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Murphy, Thomas H. (ed.) / Wisconsin alumnus
Volume 83, Number 1 (Nov. 1981)

Murphy, Tom
Short course,   pp. 16-17

Page 17

figure there's enough material for that many
more. This will give us the Center for the
Study of the American Constitution, and
the two edited projects will be called The
Documentary History of the Ratification of
the Constitution and Bill of Rights, and The
Documentary History of the First Federal
Elections. The center will have a twelve-
member board (including U.S. Supreme
Court Justice Win. Brennan) which, if
Kaminski has anything to say about it, will
be "well balanced, politically and philo-
sophically." It's supposed to open next
year, but the word has gotten out, and re-
searchers are already calling to ask ques-
tions and are getting answers.
On The Wall
Under coach John Walsh, the University
made a habit of turning out NCAA boxing
champs, and as of October they have a spe-
cial place in the Field House. The Wall of
Fame honors Walsh's nine NCAA champi-
onship teams and his thirty-one boxers who
earned thirty-eight individual titles. Stop in
and reminisce over: Dick Bartman, the late
Omar Crocker, Don Dickinson, Bobby
Fadner, Vince Ferguson, Steve Gremban,
Verdayne John, the late Warren Jolly-
more, the late John Lendenski, Nick Lee,
Cliff Lutz, George Makris, Ron McGee,
Bob Meath, brothers Don and Myron
Miller, Bob Morgan, the late Charles Mohr
(whose death from a ring injury ended box-
ing here), Dick Murphy, Vito Parisi, Or-
ville Pitts, Dean Plemmens, Bob Ranck,
Gene Rankin, Jim Sreenan, Truman
Sturdevant, Woody Swancutt, Truman
Torgerson, Jerry Turner, Cal Vernon and
Ray Zale.
Different View
The heinousness of child abuse makes most
of us boil. We'd like nothing better than to
be left alone for about twenty minutes with
the abuser and a horsewhip. But a new
book on the subject says it's not necessarily
our personal decency that stops most par-
ents from turning punishment to violence.
The book is "Child Abuse: An Interac-
tional Event," and its authors are
Prof.Alfred Kadushin of our School of So-
cial Work, and Judith A. Martin '68, Ph.D.
'78. They believe that most of us are capa-
ble of violence when the kids fail to respond
to less-strong discipline. (Incidentally, it is
that failure to respond, that pushing be-
yond what the child really knows is the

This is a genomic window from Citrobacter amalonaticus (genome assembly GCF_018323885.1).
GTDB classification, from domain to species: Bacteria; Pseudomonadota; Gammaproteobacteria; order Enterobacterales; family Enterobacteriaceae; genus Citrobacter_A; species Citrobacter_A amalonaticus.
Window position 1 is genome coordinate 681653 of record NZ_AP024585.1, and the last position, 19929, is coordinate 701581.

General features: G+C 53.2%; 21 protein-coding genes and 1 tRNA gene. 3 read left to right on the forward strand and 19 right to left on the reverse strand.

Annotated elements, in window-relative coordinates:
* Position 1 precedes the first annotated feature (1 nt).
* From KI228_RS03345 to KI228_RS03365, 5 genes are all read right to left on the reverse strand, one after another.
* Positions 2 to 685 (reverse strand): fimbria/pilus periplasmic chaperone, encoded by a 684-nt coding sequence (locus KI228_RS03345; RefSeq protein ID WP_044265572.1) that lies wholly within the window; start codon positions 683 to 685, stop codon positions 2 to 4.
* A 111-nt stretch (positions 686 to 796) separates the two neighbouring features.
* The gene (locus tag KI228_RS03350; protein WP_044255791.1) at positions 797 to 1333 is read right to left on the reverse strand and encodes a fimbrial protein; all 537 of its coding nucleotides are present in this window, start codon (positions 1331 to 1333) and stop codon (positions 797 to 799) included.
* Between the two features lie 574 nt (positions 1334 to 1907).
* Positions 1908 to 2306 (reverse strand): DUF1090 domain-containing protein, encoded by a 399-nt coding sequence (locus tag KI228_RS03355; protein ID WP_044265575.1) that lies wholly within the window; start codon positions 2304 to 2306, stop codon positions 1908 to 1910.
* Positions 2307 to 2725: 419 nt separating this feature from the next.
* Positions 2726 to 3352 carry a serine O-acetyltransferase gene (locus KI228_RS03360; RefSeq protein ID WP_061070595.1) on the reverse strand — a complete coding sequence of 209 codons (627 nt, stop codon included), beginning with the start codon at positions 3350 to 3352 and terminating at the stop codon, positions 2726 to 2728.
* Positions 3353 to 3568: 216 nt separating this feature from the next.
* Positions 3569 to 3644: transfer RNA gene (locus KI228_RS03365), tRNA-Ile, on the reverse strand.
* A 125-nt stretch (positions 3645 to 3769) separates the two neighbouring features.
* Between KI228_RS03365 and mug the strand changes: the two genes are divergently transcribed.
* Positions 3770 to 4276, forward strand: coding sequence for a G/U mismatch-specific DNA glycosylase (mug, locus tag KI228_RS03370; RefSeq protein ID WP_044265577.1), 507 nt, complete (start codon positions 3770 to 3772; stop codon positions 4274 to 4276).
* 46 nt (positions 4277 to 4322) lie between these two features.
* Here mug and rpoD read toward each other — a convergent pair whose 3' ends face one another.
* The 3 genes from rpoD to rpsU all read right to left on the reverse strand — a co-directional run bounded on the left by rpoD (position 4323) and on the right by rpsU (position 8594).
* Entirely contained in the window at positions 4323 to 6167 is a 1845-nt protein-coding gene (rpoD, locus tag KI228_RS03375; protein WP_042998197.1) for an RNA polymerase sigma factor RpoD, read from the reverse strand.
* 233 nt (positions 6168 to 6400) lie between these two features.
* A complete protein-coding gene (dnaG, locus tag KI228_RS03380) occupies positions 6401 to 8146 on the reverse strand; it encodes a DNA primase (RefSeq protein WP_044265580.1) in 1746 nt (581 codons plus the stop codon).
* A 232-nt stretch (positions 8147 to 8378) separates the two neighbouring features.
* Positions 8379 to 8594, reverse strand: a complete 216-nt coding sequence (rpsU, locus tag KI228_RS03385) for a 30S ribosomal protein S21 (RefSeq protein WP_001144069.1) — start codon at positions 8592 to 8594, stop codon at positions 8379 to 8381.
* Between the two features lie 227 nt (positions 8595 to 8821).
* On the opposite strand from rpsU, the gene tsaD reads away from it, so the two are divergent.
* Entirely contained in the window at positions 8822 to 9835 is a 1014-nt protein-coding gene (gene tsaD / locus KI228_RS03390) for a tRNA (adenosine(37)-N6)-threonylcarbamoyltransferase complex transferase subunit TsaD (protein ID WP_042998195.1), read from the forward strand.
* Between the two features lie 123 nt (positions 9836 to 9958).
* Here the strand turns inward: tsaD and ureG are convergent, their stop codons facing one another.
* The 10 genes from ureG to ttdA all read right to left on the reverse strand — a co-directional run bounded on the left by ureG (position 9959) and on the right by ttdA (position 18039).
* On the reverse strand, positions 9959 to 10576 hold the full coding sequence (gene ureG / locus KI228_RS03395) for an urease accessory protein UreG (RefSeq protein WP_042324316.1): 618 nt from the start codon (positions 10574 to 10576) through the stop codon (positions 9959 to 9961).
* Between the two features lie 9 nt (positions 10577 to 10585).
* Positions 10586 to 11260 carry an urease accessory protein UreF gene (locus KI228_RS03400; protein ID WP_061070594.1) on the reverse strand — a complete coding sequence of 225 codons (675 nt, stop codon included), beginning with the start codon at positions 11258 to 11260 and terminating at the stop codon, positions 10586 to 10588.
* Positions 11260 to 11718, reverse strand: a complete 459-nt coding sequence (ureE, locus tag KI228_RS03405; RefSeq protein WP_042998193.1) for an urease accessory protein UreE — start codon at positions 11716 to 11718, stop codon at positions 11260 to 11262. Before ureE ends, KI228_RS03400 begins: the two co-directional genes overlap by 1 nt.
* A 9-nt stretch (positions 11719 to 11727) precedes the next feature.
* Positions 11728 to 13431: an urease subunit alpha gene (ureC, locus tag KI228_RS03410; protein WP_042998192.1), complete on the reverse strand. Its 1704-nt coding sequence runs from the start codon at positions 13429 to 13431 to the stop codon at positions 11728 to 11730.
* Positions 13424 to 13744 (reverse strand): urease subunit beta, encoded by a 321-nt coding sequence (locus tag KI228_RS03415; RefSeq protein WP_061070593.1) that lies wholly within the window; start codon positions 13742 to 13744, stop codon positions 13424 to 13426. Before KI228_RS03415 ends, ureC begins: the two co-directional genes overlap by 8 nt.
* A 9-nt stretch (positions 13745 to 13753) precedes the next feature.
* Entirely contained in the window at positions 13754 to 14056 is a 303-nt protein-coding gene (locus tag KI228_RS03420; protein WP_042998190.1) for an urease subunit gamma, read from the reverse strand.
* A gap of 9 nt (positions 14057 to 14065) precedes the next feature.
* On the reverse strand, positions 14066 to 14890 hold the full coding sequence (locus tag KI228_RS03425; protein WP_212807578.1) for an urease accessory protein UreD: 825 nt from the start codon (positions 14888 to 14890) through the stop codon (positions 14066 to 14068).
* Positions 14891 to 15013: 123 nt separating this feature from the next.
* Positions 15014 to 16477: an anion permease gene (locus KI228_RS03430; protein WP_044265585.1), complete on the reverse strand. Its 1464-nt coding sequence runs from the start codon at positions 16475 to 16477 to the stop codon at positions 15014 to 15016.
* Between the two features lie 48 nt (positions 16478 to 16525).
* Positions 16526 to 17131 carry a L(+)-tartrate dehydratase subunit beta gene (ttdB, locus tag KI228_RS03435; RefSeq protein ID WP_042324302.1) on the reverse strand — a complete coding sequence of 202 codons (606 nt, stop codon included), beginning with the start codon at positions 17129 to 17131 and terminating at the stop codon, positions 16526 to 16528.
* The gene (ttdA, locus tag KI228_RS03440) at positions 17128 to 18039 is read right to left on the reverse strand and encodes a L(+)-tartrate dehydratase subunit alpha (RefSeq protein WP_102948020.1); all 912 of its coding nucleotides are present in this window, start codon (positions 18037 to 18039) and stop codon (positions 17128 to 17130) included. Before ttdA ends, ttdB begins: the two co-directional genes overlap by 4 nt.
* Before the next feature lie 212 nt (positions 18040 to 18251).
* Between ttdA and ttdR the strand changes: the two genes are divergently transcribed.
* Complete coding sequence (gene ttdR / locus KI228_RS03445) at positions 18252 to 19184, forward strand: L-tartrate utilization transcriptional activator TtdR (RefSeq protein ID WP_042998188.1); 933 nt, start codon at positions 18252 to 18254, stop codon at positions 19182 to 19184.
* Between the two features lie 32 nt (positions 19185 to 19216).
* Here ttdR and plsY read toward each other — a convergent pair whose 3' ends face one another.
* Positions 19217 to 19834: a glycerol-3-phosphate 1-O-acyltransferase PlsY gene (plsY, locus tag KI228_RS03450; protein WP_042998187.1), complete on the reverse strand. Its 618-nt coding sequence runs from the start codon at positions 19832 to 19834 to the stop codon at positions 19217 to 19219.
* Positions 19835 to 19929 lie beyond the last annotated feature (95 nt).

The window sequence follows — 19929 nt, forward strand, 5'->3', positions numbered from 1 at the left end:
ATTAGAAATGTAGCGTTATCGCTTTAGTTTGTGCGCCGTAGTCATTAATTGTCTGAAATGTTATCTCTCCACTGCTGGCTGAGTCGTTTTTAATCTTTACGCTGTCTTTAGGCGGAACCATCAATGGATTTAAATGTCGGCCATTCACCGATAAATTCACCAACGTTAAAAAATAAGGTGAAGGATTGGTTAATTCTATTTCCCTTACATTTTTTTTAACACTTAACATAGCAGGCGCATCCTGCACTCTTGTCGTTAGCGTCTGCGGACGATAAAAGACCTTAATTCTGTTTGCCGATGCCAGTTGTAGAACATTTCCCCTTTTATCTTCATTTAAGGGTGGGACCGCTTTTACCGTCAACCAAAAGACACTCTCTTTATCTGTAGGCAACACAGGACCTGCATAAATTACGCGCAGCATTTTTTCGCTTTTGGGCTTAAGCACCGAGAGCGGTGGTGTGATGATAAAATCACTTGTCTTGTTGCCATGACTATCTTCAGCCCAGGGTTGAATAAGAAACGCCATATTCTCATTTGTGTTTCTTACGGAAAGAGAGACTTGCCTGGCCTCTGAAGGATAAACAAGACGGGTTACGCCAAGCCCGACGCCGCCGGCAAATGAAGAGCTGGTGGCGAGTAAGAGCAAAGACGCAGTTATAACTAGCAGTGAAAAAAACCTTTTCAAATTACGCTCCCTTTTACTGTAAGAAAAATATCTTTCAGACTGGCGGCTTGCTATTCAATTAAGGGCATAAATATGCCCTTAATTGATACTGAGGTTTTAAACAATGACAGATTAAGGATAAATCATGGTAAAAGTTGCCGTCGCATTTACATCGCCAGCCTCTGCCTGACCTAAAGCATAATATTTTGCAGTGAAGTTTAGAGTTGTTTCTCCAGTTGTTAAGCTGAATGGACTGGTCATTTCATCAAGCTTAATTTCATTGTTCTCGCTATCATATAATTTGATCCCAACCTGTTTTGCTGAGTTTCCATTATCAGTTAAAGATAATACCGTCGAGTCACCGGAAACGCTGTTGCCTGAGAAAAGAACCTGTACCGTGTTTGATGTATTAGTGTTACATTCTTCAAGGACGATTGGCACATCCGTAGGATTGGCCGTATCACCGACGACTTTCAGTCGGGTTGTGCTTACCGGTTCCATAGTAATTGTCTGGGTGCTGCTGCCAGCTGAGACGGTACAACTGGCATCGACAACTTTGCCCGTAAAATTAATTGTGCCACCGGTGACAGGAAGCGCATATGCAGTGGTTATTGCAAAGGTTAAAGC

parent's limit of endurance, that gives the
book its title. The authors advocate that so-
cial agencies work with the victim to modify
this behavior.) What stops most parents is
often the presence of a third party-
frequently the other parent. This is why
"we find a disproportionate number of sin-
gle parents who are abusive," Kadushin
says. And how does an agency work to
"modify behavior" in an infant? The book
may surprise you with the information that
the very young are not usually the victims;
the average is eight or nine years old, and
"only" about 8 percent require hospitaliza-
tion-most receive bruises or welts. The
book is published by Columbia University
Smash Hit
It looks like the opening shot of "Solid
Gold." The TV screen fills with star-filtered
light, colors melding and shimmering.
Against center shadows there's a big band
in a frame of strobe lights which reflect off
the shiny floor. The director is shiny, too, in
a sequin-trimmed suit. The brasses fade
and the chorus picks up: "When you've said
Wi-s-s-scon-sin, you've said it all." Well,
what do you know! That's our big band,
and this is a Budweiser commercial. ("This
one's for you, Wisconsin," toasts an off-
camera Darren McGavin.) This and a sec-
ond commercial -the marching band on
the field-have been showing throughout
the state this fall. What they've done for
Bud sales isn't known, but they've helped
the kitty here. Without an official con-
tract, Anheuser-Busch promised to pay re-
siduals, and donated $10,000 to the band;
$11,000 to the athletic department to be
doled out as $1,000-scholarships in the
name of the player of the week; and $5,000
to WHA-TV. It was the station's film that
was used, says Jim Santulli, who is its exec-
utive producer for UW sport coverage. The
indoor spot used footage from the band's
concert in the Field House last spring; out-
door stuff came from last football season.
Suppose We Gave a Quiz
And Nobody Took It
It gets downright discouraging, that's what
it gets. In our July issue, this first picture in
our "The Way We Were" series featured
this bevy of mid-'40s students around a
Rathskeller table. Remember? We recog-
nized Pat Hernon '50 and Don Leidel '49,
and had a hunch about Polly Topping '46,
Patsy Childs '47, Doris Rinehard '46 and
Dick John '51. We asked you of that vin-
tage to give us the names of the other thir-
teen people. Well, we've had exactly two
letters, and one of them hardly counts.
(Dick John surmised that the back-of-the-
head we identified as Dick John was that of
Dick John.) Nadine Joseph Kovar '48
wrote to say that the woman standing in the
back row is Leta Slack '48. But that's it.
C'mon, now. You know some of those peo-
ple. We won't send the grades in till Mon-

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